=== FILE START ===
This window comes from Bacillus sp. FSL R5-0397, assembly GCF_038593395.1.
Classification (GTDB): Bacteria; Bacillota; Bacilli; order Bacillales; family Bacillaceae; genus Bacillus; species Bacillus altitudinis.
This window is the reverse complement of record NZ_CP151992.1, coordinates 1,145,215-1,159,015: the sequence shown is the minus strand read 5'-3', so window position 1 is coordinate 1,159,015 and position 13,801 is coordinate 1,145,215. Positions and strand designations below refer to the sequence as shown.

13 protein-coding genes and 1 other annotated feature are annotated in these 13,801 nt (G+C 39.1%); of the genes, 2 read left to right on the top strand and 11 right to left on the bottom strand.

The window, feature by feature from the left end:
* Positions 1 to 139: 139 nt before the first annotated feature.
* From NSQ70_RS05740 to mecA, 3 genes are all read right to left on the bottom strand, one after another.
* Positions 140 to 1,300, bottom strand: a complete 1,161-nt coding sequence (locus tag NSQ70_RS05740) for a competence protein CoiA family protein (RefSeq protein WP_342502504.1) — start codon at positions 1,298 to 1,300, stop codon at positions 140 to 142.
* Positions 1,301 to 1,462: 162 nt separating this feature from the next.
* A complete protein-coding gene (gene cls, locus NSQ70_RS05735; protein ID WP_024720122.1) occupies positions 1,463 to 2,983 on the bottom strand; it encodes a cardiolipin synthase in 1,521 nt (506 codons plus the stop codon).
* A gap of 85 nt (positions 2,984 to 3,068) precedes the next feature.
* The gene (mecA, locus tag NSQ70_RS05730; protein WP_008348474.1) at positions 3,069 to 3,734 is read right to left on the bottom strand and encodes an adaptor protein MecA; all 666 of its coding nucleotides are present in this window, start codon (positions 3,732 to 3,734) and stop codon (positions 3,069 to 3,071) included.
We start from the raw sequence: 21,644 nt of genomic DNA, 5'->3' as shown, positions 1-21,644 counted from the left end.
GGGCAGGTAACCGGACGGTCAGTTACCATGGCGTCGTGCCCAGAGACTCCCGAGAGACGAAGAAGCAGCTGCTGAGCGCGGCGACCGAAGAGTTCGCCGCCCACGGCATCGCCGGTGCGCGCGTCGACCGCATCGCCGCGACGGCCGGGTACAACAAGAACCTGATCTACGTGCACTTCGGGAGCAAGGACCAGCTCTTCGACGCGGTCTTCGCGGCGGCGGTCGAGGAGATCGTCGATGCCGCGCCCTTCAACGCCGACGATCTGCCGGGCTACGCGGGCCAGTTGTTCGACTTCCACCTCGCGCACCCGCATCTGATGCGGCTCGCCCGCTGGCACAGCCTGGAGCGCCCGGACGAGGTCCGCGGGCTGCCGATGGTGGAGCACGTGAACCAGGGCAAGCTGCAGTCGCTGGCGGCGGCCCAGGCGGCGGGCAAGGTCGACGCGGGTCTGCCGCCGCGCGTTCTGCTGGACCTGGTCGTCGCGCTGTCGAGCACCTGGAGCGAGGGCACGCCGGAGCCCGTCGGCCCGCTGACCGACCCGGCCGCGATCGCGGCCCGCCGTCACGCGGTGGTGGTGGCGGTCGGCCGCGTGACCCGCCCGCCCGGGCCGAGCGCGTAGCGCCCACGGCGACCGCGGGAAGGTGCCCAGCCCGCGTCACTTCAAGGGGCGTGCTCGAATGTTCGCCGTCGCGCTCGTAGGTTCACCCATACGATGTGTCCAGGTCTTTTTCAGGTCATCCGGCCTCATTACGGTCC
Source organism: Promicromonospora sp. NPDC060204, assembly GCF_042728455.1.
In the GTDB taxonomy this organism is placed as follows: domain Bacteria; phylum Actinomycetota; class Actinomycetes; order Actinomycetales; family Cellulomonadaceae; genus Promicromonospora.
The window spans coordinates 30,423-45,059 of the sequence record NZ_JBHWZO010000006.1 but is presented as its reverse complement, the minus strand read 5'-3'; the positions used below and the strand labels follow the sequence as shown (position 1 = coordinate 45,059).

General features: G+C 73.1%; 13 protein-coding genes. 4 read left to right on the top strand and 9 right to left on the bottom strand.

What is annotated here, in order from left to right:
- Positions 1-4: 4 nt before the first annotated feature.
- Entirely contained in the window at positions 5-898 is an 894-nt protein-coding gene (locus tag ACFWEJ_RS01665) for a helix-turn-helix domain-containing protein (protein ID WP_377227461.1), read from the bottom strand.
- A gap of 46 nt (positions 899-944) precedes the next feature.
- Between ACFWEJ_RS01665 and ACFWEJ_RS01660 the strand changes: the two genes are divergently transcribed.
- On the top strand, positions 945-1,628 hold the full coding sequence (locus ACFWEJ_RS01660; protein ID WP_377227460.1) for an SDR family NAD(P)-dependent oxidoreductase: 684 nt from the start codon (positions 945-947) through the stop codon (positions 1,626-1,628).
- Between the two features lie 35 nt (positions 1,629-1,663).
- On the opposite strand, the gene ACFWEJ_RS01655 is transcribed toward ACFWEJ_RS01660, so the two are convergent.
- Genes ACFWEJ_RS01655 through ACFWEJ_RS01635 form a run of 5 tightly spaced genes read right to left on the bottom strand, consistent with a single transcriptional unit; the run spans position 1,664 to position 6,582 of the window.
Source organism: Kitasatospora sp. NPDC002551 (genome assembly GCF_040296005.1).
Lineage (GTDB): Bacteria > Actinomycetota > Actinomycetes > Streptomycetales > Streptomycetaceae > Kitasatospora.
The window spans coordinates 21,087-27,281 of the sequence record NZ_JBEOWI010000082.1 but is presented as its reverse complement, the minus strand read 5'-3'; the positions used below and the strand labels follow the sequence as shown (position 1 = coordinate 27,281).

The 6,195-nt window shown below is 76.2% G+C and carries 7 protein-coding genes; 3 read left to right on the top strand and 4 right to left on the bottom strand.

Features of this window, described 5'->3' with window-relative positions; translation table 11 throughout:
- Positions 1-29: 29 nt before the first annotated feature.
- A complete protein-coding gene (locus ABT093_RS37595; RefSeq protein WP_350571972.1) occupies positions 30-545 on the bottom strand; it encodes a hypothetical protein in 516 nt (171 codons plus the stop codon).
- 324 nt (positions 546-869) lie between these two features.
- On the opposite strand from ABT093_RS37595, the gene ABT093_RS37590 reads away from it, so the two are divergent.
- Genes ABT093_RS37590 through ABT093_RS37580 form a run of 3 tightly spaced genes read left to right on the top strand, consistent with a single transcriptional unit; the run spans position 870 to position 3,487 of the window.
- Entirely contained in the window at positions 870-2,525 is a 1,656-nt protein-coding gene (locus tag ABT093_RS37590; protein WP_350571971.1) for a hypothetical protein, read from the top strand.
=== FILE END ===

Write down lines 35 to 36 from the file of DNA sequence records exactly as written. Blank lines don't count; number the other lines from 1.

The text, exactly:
- 324 nt (positions 546-869) lie between these two features.
- On the opposite strand from ABT093_RS37595, the gene ABT093_RS37590 reads away from it, so the two are divergent.